Microbes and Ecosystem Function: Innovative Directions for Invasive Phragmites Management

Daniel D. Engel
Lynxnet
Dan Engel is a biologist working with Lynxnet contracting for the U.S. Geological Survey—Great Lakes Science Center in Ann Arbor, Michigan. Currently, he is contributing to research on alternative control strategies for Phragmites australis, such as harnessing plant-microbe interactions and using gene silencing technology. He received his Bachelor’s of Science from Calvin College in Grand Rapids, Michigan where he studied biology and environmental studies. After several years working as an educator in Central America and Wisconsin, he went back to school at the University of Michigan and received his Master’s of Science from the School of Natural Resources and Environment where he studied conservation ecology and environmental informatics. In his free time, Dan enjoys birding, fishing, and playing soccer.
Other presenters/researchers: 
Wesley A. Bickford, US Geological Survey - Great Lakes Science Center & University of Michigan; Keith Clay, Indiana University; Kurt P. Kowalski, US Geological Survey - Great Lakes Science Center; James White, Rutgers University

Invasive plants are a global problem and require significant funding to manage. Phragmites australis (hereafter Phragmites) is a high priority for resource managers as it continues to invade wetland habitats, creating dense stands that impair wetland functions, reduce property values, and limit recreational area access. A growing body of literature indicates that microbes (e.g., fungi, bacteria) and their symbiotic relationships with plants contribute to invasions. Evidence suggests that microbial interactions benefit Phragmites by enhancing nutrient processing and tolerance to disturbance. However, many aspects of plant-microbe interactions and the roles they play in invasion remain unclear. This presentation summarizes the efforts of the Collaborative for Microbial Symbiosis and Phragmites Management to promote the study of plant-microbe interactions and the development of microbial-based control strategies for Phragmites and other invasives. This presentation also outlines several research questions and an agenda for future work on applied techniques and technologies that reduce Phragmites competitiveness.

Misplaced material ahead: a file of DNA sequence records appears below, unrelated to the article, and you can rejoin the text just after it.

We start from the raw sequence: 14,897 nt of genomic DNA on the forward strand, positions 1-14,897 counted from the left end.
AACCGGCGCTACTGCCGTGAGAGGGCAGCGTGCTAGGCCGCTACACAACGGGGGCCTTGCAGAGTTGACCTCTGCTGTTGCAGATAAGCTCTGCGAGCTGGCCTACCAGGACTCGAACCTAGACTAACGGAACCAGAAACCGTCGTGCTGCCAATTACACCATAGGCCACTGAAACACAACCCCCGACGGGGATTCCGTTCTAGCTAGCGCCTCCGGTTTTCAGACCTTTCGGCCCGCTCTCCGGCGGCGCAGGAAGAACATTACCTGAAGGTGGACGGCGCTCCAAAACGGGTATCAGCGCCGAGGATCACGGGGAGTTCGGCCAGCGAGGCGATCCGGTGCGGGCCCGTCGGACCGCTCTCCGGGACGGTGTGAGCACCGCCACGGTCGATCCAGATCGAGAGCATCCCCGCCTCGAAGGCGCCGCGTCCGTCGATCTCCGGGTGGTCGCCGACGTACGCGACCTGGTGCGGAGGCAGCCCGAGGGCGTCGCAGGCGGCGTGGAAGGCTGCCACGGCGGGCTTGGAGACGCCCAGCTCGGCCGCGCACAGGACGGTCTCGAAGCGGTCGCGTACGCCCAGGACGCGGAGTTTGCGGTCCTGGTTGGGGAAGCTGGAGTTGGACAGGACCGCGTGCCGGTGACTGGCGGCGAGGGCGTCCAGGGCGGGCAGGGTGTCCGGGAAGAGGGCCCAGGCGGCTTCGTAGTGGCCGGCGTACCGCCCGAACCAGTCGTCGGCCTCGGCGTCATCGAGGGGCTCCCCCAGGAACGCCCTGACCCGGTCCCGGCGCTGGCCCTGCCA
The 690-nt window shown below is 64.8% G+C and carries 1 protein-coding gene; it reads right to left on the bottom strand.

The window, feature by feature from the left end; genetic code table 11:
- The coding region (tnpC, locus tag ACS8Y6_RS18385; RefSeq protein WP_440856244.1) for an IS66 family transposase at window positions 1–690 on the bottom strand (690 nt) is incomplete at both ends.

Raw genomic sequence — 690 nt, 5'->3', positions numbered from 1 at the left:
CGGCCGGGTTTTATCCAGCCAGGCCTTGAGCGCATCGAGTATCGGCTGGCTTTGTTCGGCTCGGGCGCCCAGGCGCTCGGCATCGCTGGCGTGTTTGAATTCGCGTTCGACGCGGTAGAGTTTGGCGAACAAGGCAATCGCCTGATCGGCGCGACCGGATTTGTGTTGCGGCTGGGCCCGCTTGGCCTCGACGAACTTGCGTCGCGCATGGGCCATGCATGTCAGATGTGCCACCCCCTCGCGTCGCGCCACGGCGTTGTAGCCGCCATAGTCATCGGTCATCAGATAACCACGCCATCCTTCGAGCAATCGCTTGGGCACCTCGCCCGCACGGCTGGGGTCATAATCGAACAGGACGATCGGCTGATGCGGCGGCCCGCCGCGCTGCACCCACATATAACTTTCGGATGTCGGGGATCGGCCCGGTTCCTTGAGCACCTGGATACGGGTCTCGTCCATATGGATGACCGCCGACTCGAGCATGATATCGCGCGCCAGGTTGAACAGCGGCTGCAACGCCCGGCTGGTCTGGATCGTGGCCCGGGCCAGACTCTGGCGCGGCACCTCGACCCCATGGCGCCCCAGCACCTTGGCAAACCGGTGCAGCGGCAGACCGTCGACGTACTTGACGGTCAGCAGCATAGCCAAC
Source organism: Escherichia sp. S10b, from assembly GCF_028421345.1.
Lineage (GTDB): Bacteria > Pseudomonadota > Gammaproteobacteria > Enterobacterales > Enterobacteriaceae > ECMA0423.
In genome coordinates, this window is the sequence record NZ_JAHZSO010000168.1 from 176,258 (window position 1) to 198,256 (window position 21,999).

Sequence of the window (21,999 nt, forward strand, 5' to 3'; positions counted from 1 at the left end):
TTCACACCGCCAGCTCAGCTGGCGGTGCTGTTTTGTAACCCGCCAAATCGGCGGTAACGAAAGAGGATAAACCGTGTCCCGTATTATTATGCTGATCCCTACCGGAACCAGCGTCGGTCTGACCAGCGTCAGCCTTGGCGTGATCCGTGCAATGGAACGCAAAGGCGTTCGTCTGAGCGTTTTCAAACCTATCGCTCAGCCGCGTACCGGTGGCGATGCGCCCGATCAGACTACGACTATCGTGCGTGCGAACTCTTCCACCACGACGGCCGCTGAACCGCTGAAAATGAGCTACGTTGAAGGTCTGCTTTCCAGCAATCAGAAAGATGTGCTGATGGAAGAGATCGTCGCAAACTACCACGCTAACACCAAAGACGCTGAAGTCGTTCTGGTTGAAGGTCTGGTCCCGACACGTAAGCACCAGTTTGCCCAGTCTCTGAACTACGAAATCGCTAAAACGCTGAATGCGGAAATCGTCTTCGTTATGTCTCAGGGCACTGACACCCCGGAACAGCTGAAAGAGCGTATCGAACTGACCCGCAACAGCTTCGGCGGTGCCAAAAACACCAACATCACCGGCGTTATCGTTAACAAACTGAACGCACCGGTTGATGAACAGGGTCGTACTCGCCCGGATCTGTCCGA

Poster Division: 
Non-student